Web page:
Hedge Funds Are Betting Against Hungary
French and Belgian bank stocks have crashed and the bond yields of Greece, Italy and Portugal may be peaking. Now hedge funds and bond vigilantes have begun to zero in on Hungary as the fashionable European country to bet against. One of the first countries to get bailed out by the International Monetary Fund in the early days of the financial crisis, Hungary has undergone a severe retrenchment since then with banks, consumers and the government cutting back drastically. Now, after a brief export-driven growth spurt, Hungary, like the rest of Europe, could well be headed for a second recession. As with Greece, Spain and Italy, the Hungarian government and its large banks have been reliant on foreign investors for their borrowing needs and, as a result, the country’s foreign currency debt burden of 110 percent of gross domestic product is one of the highest in the world.
Hungary's new path is the hidden danger to Europe
Viktor Orbán, Hungary's prime minister, triumphantly declared recently that the country was firmly on a different path to Greece. With a package of fiscal reforms announced in March, Hungary's outlook has improved and the economic fate of the country remains squarely in its own hands, but a much more troubling shift is under way.
Under the guise of economic reform, Mr Orbán has veered from an ancient Greek path, one that underpins the entire European Union - that of democracy. The Fidesz government has leveraged its ability to warp the constitution, cementing institutional and democratic rollbacks into the rule of law. (…) Mr Orbán's government has fashioned a fiscal council that now has three members, all of whom are Fidesz loyalists or will soon be appointed by the party. And while the council's operating budget has been slashed by more than 98 per cent, its political authority has ballooned. Worse, the council has the ability to dissolve parliament - a death stroke to any future opposition government.(…) At the EU's inception, member countries drafted the Copenhagen criteria - three non-negotiable tests that a nation must pass in its application for membership. To join the EU, a country needs a functioning, free market economy. It needs to adhere to the political and economic aims of the union. It also requires institutions that guarantee democracy and civil liberties. This is where Hungary increasingly falls short. Alarmingly, there is no institutional or legal recourse that the EU can fall back on to enforce the rules. Hungary is the first example of a member country that has not just dragged its feet on the path to democracy - it has back-pedalled.http://sn128w.snt128.mail.live.com/mail/InboxLight.aspx?n=867342647#fid=1&fav=1&n=1803888541&mid=b2c0c00e-f4ba-11e0-a940-002264c197dc&fv=1
Impact from Hungary set to be "visible” but under control
UniCredit unit Bank Austria sees limited parallels with rival Erste Group Bank , which warned on profit this week after taking big writedowns in Hungary and Romania, its chief financial officer said. Erste, the region's second-biggest lender, said on Monday it could lose up to 800 million euros ($1.1 billion) this year and skip its annual dividend after big writedowns in Hungary and Romania and taking hits on its sovereign debt holdings.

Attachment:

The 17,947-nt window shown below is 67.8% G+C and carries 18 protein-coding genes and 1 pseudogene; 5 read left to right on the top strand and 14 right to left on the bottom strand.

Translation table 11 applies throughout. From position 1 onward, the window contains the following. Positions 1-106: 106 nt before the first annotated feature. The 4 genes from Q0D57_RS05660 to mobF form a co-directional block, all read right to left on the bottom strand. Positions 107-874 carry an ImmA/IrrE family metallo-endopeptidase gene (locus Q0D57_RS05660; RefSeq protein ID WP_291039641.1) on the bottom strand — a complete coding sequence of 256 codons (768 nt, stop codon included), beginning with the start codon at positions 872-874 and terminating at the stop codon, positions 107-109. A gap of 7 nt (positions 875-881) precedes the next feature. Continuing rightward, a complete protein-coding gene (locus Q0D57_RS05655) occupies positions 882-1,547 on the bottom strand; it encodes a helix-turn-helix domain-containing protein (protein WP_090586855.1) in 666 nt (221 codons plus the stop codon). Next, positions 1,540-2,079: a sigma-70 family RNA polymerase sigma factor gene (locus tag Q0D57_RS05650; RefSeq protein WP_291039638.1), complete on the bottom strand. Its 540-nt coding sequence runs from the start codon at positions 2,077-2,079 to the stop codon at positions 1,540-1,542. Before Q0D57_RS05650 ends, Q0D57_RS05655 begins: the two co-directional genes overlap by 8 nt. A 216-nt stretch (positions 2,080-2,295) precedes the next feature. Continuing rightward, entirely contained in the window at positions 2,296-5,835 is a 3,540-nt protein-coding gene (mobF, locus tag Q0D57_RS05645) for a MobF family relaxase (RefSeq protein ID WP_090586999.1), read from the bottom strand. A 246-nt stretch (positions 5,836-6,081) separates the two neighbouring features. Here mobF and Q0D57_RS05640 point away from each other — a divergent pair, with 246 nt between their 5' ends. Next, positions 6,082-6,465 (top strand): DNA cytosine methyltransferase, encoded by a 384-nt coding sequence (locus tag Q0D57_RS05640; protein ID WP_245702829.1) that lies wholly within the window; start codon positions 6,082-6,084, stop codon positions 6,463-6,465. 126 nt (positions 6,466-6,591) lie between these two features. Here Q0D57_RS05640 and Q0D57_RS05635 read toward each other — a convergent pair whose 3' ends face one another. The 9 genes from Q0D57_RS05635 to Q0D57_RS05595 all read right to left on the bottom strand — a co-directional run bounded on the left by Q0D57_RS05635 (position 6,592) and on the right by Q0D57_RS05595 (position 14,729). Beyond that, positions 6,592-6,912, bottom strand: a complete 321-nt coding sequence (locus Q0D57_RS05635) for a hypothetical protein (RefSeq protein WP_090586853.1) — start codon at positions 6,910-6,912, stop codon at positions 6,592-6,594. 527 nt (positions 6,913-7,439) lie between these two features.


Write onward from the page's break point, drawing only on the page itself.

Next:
"The Hungarian situation which was the other big topic is something that we already disclosed quite recently what our exposure is, which -- by luck rather than anything else -- is a bit more moderate than others so we expect the impact to be visible but very much under control," Giordano said. Hungary is forcing banks to take losses on foreign-currency loans to consumers who can now repay at below-market rates. Erste faces a 500 million euro loss in Hungary this year and plans to inject up to 600 million euros into its unit there.http://www.reuters.com/article/2011/10/12/bankaustria-idUSL5E7LC1PF20111012
Hungary’s Leader Warns of Lehman Moment in Europe
A Lehman-style crisis will likely hit Europe in the autumn due to a toxic combination of economic shocks, Hungary’s Prime Minister Viktor Orbán said Tuesday in a speech in which he warned of severe headwinds facing his country. “There is a serious danger that the 2008 October U.S. financial crisis will be repeated in the euro zone,” Mr. Orbán said. “The euro zone is under serious pressure from two sides. On the one hand, it’s under pressure due to an increasing public debt; on the other hand, there are serious attacks against the European banking system. “Financing across Europe is getting more and more expensive; it’s now not only the Greek, the Irish, Portuguese and we [who] pay a lot, but also Italy and Belgium and France too.” Mr. Orbán said Greece was unable to repay its debt, but other leaders weren’t as “brutally outspoken” in admitting as much.http://blogs.wsj.com/emergingeurope/2011/10/11/hungarys-leader-warns-of-lehman-moment-in-europe/?KEYWORDS=Hungary
Hungary: the cost of Viktor Orbán
With the forint touching Ft300 to the euro on Wednesday for the second day running, Hungarians can see the price they must pay for the government’s recent move to allow mortgage borrowers to offload some of their foreign exchange losses on to their banks. While the eurozone crisis is partly responsible for the HUF’s travails, it’s not the whole story. The forint is down 9 per cent in a month, compared to a 5 per cent drop in the Polish zloty and 2 per cent in the Czech crown. And it may have further to fall. To Prime Minister Viktor Orbán it must have seemed a clever move: let Hungarians pay off their foreign currency loans at a discount rate, and let the greedy banks take the hit.http://blogs.ft.com/beyond-brics/2011/10/05/hungary-the-cost-of-viktor-orban/#axzz1aYqTis6F